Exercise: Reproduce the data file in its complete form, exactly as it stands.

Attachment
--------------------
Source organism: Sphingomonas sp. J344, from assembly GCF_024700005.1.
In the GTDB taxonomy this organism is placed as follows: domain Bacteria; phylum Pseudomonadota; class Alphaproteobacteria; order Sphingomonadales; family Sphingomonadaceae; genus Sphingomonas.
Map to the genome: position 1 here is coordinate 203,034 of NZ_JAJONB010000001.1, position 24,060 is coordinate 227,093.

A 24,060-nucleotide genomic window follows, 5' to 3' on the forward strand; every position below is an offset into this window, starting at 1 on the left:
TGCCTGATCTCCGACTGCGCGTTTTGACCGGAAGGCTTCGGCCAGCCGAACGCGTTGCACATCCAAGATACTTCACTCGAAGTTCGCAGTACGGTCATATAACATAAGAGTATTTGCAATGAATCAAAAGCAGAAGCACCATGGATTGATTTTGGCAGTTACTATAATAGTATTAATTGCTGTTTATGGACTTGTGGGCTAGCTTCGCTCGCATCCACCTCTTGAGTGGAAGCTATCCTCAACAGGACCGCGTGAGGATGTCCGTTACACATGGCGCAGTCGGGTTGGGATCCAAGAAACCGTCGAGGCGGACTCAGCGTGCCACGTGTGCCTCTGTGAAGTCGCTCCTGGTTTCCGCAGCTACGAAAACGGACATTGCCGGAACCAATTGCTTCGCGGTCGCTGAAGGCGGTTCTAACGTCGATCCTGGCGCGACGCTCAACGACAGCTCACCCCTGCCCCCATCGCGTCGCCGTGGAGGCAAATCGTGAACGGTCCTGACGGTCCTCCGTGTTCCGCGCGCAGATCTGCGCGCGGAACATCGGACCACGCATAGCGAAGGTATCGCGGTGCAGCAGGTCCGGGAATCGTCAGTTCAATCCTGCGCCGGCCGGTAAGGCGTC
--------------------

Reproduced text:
Source organism: Sphingomonas sp. J344, from assembly GCF_024700005.1.
In the GTDB taxonomy this organism is placed as follows: domain Bacteria; phylum Pseudomonadota; class Alphaproteobacteria; order Sphingomonadales; family Sphingomonadaceae; genus Sphingomonas.
Map to the genome: position 1 here is coordinate 203,034 of NZ_JAJONB010000001.1, position 24,060 is coordinate 227,093.

A 24,060-nucleotide genomic window follows, 5' to 3' on the forward strand; every position below is an offset into this window, starting at 1 on the left:
TGCCTGATCTCCGACTGCGCGTTTTGACCGGAAGGCTTCGGCCAGCCGAACGCGTTGCACATCCAAGATACTTCACTCGAAGTTCGCAGTACGGTCATATAACATAAGAGTATTTGCAATGAATCAAAAGCAGAAGCACCATGGATTGATTTTGGCAGTTACTATAATAGTATTAATTGCTGTTTATGGACTTGTGGGCTAGCTTCGCTCGCATCCACCTCTTGAGTGGAAGCTATCCTCAACAGGACCGCGTGAGGATGTCCGTTACACATGGCGCAGTCGGGTTGGGATCCAAGAAACCGTCGAGGCGGACTCAGCGTGCCACGTGTGCCTCTGTGAAGTCGCTCCTGGTTTCCGCAGCTACGAAAACGGACATTGCCGGAACCAATTGCTTCGCGGTCGCTGAAGGCGGTTCTAACGTCGATCCTGGCGCGACGCTCAACGACAGCTCACCCCTGCCCCCATCGCGTCGCCGTGGAGGCAAATCGTGAACGGTCCTGACGGTCCTCCGTGTTCCGCGCGCAGATCTGCGCGCGGAACATCGGACCACGCATAGCGAAGGTATCGCGGTGCAGCAGGTCCGGGAATCGTCAGTTCAATCCTGCGCCGGCCGGTAAGGCGTC